Coronavirus ban prevents Chinese artists from entering Australia

Recent travel restrictions have forced festivals and arts organisations to change or postpone upcoming programming.

Arts organisations around Australia are feeling the impact of the coronavirus outbreak, with several Chinese artists and performers having to postpone their tours and appearances after the Australian government imposed strict new travel restrictions on travel from China.

Asia TOPA, the Asia-Pacific Triennial of Performing Arts, is in the process of rescheduling three performances: Nocturnal x Asia TOPA at Melbourne Museum, Alex Wang at Melbourne Recital Centre and Howie Lee at Melbourne Recital Centre. Alex Wang and Howie Lee had been set to appear as part of the Sinofuturists program, Asia TOPA’s showcase of groundbreaking multimedia work that combines ‘immersive gaming environments, traditional Chinese music, digital avatars and civic ethics.’

In addition, there will be cast changes to What happened in Shanghai and possible cast changes to Samsara.

Queensland Ballet’s sister company, Shanghai Ballet, has had to postpone its upcoming season in Brisbane until 2021, and the Australia Council for the Arts has had disruption to its international programs.

Arts House in North Melbourne has also felt the impact of the new rules: ‘Due to travel restrictions from China [imposed by the Australian Government], two artists scheduled to present What is Chinese at Arts House in late February have been unable to leave the country. Arts House is currently exploring possible alternative arrangements,’ a spokesperson from City of Melbourne said.

‘The City of Melbourne and Arts House are continuing to follow the advice from the Department of Health and Human Services in regards to the coronavirus.’

On Saturday 1 February, the Australian government announced that due to the coronavirus outbreak, foreign nationals travelling from mainland China will be denied entry to Australia for 14 days from the time they leave or transit through mainland China.

Australian citizens, permanent residents, and their immediate families are exempt, though the definition of ‘immediate family’ has been contentious: Sydney Morning Herald reported on Saturday that an Australian citizen was told upon landing that his mother, aged in her 70s, did not count as ‘immediate family’ and had to return to China or face detention.

Anyone who left mainland China on or after 1 February must also self-isolate for 14 days.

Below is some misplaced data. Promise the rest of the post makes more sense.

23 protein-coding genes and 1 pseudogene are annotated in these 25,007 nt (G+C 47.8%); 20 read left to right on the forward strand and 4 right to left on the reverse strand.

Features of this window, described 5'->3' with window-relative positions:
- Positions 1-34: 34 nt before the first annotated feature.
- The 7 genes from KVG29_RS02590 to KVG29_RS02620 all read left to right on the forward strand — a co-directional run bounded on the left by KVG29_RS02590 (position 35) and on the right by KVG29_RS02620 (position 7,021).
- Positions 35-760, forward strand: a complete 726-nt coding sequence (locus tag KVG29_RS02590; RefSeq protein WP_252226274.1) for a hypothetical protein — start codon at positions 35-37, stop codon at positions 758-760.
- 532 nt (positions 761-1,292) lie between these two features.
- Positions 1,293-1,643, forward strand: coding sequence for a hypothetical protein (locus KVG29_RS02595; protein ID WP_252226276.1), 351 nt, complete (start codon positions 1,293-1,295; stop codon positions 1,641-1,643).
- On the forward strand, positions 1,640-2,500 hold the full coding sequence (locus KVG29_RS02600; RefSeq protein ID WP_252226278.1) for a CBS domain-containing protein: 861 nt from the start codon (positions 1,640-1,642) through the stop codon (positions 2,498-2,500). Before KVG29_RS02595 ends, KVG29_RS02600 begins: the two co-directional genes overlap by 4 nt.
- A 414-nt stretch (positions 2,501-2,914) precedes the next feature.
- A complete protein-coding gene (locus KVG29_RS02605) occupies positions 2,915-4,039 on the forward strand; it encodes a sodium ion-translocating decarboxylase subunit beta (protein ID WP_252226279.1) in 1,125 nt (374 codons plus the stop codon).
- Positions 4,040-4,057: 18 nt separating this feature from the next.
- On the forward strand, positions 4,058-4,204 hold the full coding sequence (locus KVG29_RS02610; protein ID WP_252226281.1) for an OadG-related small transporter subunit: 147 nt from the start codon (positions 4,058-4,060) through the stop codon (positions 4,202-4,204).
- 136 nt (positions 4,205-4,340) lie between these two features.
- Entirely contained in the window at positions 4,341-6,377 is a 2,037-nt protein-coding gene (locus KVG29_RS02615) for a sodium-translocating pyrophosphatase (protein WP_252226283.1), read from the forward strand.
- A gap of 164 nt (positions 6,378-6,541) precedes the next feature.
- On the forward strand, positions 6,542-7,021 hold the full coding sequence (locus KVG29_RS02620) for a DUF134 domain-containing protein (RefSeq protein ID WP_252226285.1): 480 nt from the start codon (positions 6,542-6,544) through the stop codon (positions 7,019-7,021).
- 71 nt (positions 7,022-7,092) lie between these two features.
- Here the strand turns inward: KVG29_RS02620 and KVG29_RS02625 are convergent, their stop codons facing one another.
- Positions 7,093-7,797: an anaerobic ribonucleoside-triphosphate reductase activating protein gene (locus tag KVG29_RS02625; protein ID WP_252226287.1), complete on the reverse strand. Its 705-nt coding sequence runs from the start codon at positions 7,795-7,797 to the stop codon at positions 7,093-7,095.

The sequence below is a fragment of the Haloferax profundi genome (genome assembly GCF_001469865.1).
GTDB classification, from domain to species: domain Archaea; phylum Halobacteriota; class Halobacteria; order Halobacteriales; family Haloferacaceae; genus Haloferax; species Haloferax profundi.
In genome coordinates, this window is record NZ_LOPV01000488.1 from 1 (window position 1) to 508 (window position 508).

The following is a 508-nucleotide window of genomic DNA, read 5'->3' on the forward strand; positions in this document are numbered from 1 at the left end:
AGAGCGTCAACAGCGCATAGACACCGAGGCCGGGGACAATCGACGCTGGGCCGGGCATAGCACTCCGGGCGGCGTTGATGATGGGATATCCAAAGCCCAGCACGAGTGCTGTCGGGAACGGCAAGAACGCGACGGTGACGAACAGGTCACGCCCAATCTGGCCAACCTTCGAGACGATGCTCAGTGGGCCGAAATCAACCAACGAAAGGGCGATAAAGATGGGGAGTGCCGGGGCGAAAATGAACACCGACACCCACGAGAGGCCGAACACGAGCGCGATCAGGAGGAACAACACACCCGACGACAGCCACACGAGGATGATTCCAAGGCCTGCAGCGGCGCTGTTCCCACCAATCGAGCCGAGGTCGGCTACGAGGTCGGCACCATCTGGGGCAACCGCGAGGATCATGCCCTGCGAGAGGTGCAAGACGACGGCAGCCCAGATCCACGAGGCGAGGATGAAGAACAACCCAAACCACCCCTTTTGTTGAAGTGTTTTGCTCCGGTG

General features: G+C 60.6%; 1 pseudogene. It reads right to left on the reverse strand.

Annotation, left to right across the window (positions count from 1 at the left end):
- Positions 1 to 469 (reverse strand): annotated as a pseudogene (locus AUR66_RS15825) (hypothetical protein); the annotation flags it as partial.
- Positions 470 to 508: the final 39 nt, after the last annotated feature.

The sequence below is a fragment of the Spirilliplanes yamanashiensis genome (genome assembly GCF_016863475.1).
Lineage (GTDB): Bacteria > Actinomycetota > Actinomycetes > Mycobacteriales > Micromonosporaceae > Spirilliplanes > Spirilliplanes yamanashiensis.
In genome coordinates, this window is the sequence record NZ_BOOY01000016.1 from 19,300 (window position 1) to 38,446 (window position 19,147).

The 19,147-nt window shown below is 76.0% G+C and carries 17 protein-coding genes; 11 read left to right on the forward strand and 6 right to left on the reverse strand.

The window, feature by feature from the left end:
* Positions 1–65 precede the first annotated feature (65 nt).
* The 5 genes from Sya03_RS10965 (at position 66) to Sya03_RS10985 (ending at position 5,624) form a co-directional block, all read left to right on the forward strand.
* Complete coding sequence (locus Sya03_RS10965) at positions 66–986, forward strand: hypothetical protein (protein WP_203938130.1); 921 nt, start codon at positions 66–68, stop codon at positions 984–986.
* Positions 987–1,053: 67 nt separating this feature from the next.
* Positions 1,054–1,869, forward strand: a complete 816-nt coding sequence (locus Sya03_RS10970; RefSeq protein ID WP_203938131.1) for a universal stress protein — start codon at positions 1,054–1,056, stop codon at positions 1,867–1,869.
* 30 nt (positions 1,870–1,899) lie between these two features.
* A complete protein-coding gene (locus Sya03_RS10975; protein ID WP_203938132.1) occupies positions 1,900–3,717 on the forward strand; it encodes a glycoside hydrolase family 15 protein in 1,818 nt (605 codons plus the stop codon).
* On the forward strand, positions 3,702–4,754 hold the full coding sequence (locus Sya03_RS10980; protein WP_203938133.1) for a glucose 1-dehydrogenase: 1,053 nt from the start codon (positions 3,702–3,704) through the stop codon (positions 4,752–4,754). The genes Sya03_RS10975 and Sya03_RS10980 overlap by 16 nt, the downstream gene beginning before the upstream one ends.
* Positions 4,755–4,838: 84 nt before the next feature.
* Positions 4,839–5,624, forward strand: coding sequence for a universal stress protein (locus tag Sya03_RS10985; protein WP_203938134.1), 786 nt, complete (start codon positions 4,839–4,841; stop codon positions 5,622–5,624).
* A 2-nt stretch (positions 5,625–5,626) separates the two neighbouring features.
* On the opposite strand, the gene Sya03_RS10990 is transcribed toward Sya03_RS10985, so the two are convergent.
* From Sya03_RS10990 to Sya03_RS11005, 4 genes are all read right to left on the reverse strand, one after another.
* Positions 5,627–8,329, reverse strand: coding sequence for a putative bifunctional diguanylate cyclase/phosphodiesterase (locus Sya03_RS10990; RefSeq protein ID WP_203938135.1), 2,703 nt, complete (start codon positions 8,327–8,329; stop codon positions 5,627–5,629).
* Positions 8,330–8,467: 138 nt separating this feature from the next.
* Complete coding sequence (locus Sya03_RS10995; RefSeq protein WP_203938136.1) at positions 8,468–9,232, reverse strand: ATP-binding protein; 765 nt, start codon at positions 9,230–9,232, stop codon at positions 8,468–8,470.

‘Asia TOPA recognises the impact of the current health crisis on our friends and colleagues in China, and we send our love and support to the artists and communities affected,’ Asia TOPA creative director Stephen Armstrong and associate director Kate Ben-Tovim said in a statement.

Nonetheless, the statement stressed that most of Asia TOPA’s program of more than 84 events would not be affected. Tickets to postponed events will remain valid for the new dates, once announced, and ticket buyers can also receive a refund if they cannot make the new date.

Students impacted by changes

Artists, of course, aren’t the only ones affected by the new rules, and the travel ban could have a far-reaching impact on Australia’s culture beyond the next few weeks.

On Saturday, 70 Chinese international students were stopped and interrogated when they arrived, even though they had boarded their flights before the new restrictions were announced. There are more than 165,000 international students from China studying at Australia’s universities.

Catriona Jackson, chief executive of Universities Australia, told RN Breakfast that some students were detained for an unreasonable length of time, while others were misinformed that their valid visas would be cancelled though Jackson has since confirmed that their visas are just temporarily suspended.

‘We have no dispute with the travel changes the PM has announced but we must treat people who have arrived here, in circumstances not of their own making, in a compassionate way,’ Jackson said.

Jackson emphasised that not only do Chinese students contribute $37 billion to the Australian economy, they have also been part of reshaping Australia’s relationship to the region.

‘[International education] is also incredibly important to Australia culturally … it has an enormous impact on the way the region works, understandings of democracy, the sorts of soft power that Australia has more broadly, but also it means that your kids and my kids get to sit down with people from all around the world. They get a terrific global education which sets them right up as global citizens,’ Jackson said.

Jinghua Qian
About the Author
Jinghua Qian (they/them) is a Shanghainese writer, poet and provocateur living in the Kulin nations. Their work has appeared on stages, pages and airwaves including Melbourne Writers’ Festival, SBS, Popula, Overland and The Guardian. Formerly the Head of News at Sixth Tone, an English-language media outlet based in Shanghai, and a broadcaster with 3CR Community Radio’s Queering the Air, Jinghua currently serves on the board of Asian-Australian arts and culture magazine, Peril. Twitter: @qianjinghua LinkedIn: qianjinghua